4 Goalkeeper Handling Techniques for Better Saves

Nov 10, 2021

Image Source: Top Soccer Coach

Handling the ball as a goalkeeper is an art form in its own right. Different hand shapes can produce different results for goalkeepers, so it’s important for goalies to learn what they are. Practicing ball handling using different hand shapes can expand a goalkeeper’s versatility, giving them the ability to make more challenging saves. This post will examine the four main types of hand shapes. Goalies need to learn.

Scoop (“Ramp”)

As its name suggests, the “scoop” is a simple scooping up of the ball that’s on the ground or slightly above the ground. The scoop is best reserved for low balls. They are usually no higher than knee-height and they are easy to grab off the ground.

You can use a scoop for both slow- and fast-paced balls, and for various types of shots, through-passes and crosses. Mind you, you should only use a scoop if you have time to position yourself in line with the ball to get control of the ball. 

How to Scoop the Soccer Ball 

  • Position your body so you’re in with the direction of the ball
  • Bend your elbows slightly
  • Extend your fingers and palms to create a ramp for the ball to roll onto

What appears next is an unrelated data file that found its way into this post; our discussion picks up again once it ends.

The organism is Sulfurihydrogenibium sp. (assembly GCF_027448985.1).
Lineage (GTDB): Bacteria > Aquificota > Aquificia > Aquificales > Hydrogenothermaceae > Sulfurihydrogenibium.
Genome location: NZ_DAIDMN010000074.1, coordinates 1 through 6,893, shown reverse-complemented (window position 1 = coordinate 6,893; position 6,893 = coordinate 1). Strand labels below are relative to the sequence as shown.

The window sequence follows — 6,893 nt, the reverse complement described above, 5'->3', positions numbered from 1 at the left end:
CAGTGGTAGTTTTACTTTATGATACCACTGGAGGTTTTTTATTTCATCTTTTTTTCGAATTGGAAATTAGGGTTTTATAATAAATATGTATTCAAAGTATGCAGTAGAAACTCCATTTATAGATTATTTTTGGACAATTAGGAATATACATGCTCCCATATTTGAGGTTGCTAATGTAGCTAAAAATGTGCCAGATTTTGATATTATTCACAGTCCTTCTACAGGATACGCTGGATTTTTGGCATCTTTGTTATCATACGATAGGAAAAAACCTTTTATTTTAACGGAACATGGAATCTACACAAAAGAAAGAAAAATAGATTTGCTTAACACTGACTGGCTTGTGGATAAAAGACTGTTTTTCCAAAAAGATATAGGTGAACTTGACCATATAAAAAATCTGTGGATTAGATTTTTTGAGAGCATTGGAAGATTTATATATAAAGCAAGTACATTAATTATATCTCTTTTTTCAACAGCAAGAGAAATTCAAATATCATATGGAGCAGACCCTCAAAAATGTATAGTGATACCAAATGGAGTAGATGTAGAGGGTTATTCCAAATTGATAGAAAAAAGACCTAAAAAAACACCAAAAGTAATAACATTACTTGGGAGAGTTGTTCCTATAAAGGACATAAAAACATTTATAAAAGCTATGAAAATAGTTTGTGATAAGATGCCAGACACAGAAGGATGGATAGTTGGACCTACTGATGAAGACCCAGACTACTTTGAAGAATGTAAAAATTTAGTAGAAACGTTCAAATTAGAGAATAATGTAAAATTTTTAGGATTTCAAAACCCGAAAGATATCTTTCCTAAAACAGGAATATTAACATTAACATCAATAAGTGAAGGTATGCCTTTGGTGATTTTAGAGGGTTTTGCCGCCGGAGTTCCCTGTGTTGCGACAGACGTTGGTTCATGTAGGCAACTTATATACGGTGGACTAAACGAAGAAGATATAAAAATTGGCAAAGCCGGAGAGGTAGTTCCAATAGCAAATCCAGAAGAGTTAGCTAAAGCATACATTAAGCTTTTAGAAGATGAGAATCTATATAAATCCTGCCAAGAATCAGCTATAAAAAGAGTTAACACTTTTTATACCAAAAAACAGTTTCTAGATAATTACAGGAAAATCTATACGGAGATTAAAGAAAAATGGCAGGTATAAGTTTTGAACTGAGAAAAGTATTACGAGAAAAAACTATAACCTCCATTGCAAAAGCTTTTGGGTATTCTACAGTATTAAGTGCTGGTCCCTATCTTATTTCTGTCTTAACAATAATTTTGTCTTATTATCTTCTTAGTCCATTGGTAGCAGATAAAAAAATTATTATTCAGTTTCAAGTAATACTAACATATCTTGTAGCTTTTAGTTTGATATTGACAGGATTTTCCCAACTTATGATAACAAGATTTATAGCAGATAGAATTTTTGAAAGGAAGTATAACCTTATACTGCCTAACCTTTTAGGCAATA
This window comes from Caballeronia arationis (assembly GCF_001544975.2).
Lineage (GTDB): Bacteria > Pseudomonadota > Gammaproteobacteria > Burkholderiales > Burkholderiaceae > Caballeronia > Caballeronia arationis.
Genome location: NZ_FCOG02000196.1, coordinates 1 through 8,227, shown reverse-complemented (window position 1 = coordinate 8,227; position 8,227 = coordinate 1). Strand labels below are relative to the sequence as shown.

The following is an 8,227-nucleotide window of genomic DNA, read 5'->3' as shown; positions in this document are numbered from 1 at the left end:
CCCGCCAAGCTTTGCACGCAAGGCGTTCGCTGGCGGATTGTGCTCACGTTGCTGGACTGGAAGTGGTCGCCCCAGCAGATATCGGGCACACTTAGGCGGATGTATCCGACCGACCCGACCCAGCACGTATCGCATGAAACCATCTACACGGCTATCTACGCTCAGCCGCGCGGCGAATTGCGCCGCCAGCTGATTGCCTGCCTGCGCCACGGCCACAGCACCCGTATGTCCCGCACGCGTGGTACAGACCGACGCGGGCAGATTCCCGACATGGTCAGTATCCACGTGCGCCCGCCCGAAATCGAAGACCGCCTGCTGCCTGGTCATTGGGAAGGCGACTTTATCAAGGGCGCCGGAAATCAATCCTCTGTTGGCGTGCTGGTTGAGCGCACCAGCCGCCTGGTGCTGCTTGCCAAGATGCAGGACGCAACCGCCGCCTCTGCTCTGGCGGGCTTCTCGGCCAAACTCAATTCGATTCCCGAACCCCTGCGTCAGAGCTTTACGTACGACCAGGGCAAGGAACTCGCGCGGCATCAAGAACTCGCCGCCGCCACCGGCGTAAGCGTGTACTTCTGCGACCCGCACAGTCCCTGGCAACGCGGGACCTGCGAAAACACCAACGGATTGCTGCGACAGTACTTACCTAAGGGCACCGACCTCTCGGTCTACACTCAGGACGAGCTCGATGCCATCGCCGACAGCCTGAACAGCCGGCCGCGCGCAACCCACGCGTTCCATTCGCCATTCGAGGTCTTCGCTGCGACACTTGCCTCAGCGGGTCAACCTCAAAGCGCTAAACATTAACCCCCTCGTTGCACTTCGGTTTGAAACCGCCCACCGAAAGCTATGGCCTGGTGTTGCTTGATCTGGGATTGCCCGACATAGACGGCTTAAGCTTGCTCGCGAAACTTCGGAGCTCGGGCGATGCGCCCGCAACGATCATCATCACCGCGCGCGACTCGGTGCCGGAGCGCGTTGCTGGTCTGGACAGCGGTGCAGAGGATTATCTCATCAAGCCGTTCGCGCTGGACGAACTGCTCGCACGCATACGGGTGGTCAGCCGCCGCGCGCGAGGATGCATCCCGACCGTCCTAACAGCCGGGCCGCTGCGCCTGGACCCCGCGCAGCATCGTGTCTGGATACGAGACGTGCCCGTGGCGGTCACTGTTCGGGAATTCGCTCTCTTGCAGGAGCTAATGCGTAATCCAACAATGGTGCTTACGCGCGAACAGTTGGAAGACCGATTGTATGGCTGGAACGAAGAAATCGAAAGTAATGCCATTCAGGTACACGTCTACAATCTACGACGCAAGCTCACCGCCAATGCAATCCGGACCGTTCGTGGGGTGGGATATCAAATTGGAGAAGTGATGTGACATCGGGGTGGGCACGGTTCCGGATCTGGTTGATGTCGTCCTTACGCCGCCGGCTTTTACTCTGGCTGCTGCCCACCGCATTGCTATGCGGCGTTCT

• Scoop it against your chest
  • Position your body as a wall behind the ball for extra protection

When executing the scoop, you should collapse forward and shield the ball, especially if it’s moving fast or with a spin. This prevents it from escaping your hands.  

Cup (“Basket”)

The Cup (or basket) is essentially a technique goalkeepers use to catch the ball. Goalkeepers tend to use the cup to save shots that reach the mid-drift (the lower torso/abdomen). As its name suggests, you shape your arms and hands in a way that resembles a cup, so the ball can land. The cup is most effective when you anticipate a hard shot. You can use the cup to block fast-paced shots, crosses, loose balls, and ball bounces. 

How to Cup the Soccer Ball 

  • Focus on the ball and its movement at all times
  • Align yourself square to the ball, leaning your body weight forward slightly
  • Hold your hands and fingers out to touch the ball 
  • Guide the ball (shot) into your chest/stomach area, allowing it to your body (to cushion the shot) while maintaining your forward lean
  • Wrap your hands and forearms around the ball tightly (as if hugging it) and bring your head and body into the ball for a better group

Like the scoop, you should execute the cup while “collapsing forward” into the ball. When you collapse into the ball, you can prevent the ball from slipping out of your hands and can block hard shots easier as well. 

W’s (“V’s”)

The W (double “V”) technique is the go-to maneuver for shots kicked at head height. It’s also useful for aerial crosses. The technique is called the “W” because the goalkeeper forms a W-shape with their hands, with both thumbs touching each other. You can use the W for shots, crosses, loose balls, and any other scenario when the ball flies high. Of course, you can also use the W to catch those lofty balls falling from the air. 

How to W the Soccer Ball 

  • Focus on the ball and its movement at all times